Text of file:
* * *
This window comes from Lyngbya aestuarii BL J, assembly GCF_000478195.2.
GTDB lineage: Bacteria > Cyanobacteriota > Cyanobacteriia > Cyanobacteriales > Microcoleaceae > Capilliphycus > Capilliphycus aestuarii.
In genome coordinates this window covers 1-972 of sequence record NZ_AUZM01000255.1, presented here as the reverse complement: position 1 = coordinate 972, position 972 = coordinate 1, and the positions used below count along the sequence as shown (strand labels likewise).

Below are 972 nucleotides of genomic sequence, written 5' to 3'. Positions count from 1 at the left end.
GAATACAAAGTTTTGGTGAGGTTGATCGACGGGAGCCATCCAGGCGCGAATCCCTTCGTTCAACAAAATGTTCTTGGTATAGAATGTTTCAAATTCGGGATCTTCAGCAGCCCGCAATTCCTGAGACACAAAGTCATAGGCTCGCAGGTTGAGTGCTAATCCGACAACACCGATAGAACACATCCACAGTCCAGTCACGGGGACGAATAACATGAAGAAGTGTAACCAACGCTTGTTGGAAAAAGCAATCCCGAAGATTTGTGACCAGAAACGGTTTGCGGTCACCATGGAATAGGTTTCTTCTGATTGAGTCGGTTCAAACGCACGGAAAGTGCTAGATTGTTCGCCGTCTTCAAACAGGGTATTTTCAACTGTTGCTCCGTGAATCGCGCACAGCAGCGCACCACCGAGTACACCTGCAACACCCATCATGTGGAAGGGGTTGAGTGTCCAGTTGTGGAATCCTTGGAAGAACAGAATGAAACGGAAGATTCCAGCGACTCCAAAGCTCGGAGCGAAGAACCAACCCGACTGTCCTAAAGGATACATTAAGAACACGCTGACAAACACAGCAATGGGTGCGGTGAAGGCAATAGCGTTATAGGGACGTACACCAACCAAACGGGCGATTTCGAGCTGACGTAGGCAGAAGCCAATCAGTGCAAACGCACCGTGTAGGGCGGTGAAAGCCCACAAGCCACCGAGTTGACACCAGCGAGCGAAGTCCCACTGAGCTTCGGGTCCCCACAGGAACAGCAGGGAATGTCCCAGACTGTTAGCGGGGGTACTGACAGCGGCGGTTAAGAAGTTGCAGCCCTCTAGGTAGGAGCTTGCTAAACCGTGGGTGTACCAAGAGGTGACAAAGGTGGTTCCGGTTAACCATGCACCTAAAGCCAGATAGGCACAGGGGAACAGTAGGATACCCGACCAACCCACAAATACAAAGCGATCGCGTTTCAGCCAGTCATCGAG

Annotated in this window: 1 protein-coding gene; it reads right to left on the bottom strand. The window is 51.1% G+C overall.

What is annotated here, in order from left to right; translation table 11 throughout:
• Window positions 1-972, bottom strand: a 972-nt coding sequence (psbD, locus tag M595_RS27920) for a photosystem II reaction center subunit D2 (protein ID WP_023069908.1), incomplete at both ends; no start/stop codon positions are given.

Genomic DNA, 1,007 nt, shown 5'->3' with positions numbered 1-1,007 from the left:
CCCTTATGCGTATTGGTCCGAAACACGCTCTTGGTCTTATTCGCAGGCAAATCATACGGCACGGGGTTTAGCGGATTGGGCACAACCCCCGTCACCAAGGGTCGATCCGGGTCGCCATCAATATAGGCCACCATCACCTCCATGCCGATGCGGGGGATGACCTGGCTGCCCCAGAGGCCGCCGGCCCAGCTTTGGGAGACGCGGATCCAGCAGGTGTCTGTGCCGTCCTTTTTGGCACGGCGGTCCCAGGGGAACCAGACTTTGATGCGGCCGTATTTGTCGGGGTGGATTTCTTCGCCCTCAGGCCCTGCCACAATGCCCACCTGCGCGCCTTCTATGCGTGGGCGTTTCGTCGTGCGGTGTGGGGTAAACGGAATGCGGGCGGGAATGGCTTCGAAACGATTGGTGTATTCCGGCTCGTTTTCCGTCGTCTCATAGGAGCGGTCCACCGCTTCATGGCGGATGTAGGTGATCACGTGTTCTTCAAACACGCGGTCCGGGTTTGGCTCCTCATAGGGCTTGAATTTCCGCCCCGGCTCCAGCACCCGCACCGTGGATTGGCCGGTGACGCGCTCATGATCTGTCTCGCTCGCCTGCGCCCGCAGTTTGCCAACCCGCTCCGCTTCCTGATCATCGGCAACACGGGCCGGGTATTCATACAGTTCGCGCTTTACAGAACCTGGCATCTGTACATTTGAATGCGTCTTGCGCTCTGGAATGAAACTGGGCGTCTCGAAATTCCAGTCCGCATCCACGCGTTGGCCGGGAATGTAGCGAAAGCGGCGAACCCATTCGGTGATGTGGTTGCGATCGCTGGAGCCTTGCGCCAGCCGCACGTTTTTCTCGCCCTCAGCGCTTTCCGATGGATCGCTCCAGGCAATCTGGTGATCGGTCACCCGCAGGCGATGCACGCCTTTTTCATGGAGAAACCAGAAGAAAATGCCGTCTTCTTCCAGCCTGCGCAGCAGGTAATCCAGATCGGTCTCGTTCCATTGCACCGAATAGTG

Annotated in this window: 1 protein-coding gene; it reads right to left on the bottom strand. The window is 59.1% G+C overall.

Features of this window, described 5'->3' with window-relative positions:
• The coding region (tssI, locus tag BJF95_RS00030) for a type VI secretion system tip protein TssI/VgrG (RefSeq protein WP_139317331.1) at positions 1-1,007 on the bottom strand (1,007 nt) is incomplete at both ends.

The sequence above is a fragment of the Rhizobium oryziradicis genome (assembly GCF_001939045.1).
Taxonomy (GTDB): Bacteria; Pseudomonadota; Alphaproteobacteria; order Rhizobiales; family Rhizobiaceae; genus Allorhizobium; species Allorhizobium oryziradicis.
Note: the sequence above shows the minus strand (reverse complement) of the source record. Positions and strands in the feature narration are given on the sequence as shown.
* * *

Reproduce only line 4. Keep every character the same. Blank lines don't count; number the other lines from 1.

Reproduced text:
Below are 972 nucleotides of genomic sequence, written 5' to 3'. Positions count from 1 at the left end.